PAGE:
When it comes to red wines, many people have the philosophy “The bigger,
the better!” This Value-Pack exemplifies a great cross section of “BIG”
wines from the Europe, otherwise known as the: ‘Old World’. While these
wines are not as furiously ripe as their counterparts from the ‘New
World’ thy still have plenty of richness and weight to offer. They are
rich in texture, brimming with ripe fruit, full bodied, and have plenty
of mouth filling tannin
1 bottle each of the following:
Montecillo Rioja Reserva (Tempranillo) - La Rioja, Spain
Rioja is a storied region in northern Spain. The Tempranillo
grape is what makes the best red wines for here. They make
wines that can be described as both sweet fruit, and sour
fruit. Flavors of roasted red currant, dried tart cherry, and
red plums are layered with sweet earth notes of truffles, as
well as purple flowers, fresh picked dill, toasted coconut,
cured tobacco, and cedar humidor.
Fontanafredda 'Ebbio' Langhe Nebbiolo - Piedmont, Italy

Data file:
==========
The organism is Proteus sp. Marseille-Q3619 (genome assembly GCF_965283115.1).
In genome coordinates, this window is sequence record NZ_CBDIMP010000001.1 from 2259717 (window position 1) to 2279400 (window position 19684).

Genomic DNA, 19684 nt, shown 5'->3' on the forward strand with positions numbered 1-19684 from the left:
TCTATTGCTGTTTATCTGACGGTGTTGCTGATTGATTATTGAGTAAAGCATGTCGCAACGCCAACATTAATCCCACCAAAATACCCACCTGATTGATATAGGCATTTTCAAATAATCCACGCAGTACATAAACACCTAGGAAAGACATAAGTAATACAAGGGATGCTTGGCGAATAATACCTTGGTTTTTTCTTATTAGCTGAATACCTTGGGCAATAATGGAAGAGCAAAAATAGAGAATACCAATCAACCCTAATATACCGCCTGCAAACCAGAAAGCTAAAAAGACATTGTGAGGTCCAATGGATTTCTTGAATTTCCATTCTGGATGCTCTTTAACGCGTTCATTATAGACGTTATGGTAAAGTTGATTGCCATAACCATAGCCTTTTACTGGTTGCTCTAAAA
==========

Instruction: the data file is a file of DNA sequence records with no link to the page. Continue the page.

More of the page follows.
There is no grape in the world quite like Nebbiolo. There
are very few regions in the world where Nebbiolo can grow.
None of those regions can hold a candle to the quality of
Nebbiolo that is grown in Piedmont. Here the grape realizes
its highest potential. The best examples age for decades
upon decades before reaveling their haunting complexity.
They show sour cherry, pomegranate juice, red plum skin, and
dried strawberry fruits. The secondary aromas of asphalt,
leather, dried oregano, liquorice, fennel, truffle, and
walnuts are what really drive the complexity here. Nebbiolo
is one of the few grapes in the world that is both highly
aromtacially pretty, and rich in texture and tannin.
Chateau Dubory - Bordeaux, France
The wine is made with 65% Merlot, 30% Cabernet Sauvignon and 5% Cabernet Franc. Traditional thermo-regulated vinification, looking for a gentle extraction and aged in stainless steel tank for a year. Chateau Dubory was bought by Arnaud de Raignac in 1999 to the Greffier family, important family of winemakers in the Entre Deux Mers since the nineteenth century; and which itself had bought part of his vineyard to the Arnaud family Raignac early twentieth century.